FIFA President Gianni Infantino expressed that women’s football has seen remarkable progress in the past decade and is certain that the Women’s World Cup will convince any doubters of the value of the women’s game.
The governing body of the sport anticipates that 2 billion individuals will watch the 64-game tournament, which will be jointly hosted by Australia and New Zealand and commences in Auckland on Thursday.
“Many people who believe that women’s football is still not a great game, or it’s not so entertaining or it’s kind of a bad copy of men’s football or some stuff like that – well when they watch a game for the first time they will actually see that it’s a fantastic game,” said Infantino.
“The level has grown incredibly in the last 10 years and the best are coming here.”
According to Infantino, if there is one sport where women’s football can rival men’s football, it would be football.
“I mean, it’s 50% of the population, women around the world, more or less, right?” he said.
“It’s really inconceivable, intellectually, that there is not one sport that can compete with some of the men’s sports.”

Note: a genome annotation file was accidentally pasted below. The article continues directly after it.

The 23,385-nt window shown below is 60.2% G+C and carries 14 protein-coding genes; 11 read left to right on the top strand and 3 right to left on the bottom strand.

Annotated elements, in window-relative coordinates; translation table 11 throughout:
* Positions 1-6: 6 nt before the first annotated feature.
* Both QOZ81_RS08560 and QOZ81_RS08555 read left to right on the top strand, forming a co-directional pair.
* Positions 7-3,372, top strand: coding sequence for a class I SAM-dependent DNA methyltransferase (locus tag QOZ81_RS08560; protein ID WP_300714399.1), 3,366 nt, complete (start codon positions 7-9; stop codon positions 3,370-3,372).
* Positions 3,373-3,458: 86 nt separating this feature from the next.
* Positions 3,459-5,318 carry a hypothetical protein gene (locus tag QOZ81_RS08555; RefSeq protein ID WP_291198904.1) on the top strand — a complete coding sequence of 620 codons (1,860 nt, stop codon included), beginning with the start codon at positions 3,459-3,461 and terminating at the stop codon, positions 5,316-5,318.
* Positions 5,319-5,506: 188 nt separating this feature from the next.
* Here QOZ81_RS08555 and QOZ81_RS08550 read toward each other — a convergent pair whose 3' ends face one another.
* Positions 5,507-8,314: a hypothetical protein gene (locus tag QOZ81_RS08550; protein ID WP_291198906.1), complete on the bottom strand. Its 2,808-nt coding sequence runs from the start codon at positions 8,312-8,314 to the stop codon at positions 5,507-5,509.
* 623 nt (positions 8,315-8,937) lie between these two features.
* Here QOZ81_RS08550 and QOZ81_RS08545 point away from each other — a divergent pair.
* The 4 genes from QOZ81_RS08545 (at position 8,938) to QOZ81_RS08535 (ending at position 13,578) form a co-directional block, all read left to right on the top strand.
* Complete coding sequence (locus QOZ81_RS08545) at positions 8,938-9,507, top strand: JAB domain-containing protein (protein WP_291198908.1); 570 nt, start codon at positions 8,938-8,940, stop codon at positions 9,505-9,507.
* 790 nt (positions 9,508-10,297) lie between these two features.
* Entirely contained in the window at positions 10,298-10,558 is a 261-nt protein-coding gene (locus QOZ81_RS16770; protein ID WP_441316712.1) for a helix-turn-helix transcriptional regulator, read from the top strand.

Auckland, a smaller city compared to its Australian counterparts, will host the opening ceremony and the first match between New Zealand and Norway on Thursday.
However, there is concern about the slow ticket sales in New Zealand, despite overall ticket sales surpassing 1 million more than a month ago. In response, FIFA announced last week that they would be giving away 20,000 free tickets in New Zealand.
“New Zealand: We want you. We need you,” said Infantino. “It’s never too late to do the right thing.”
FIFA Secretary General Fatma Samoura announced that a combined total of 1.375 million tickets have been purchased for the ongoing Women’s World Cup, which is the ninth edition of the tournament and takes place from July 20 to August 20.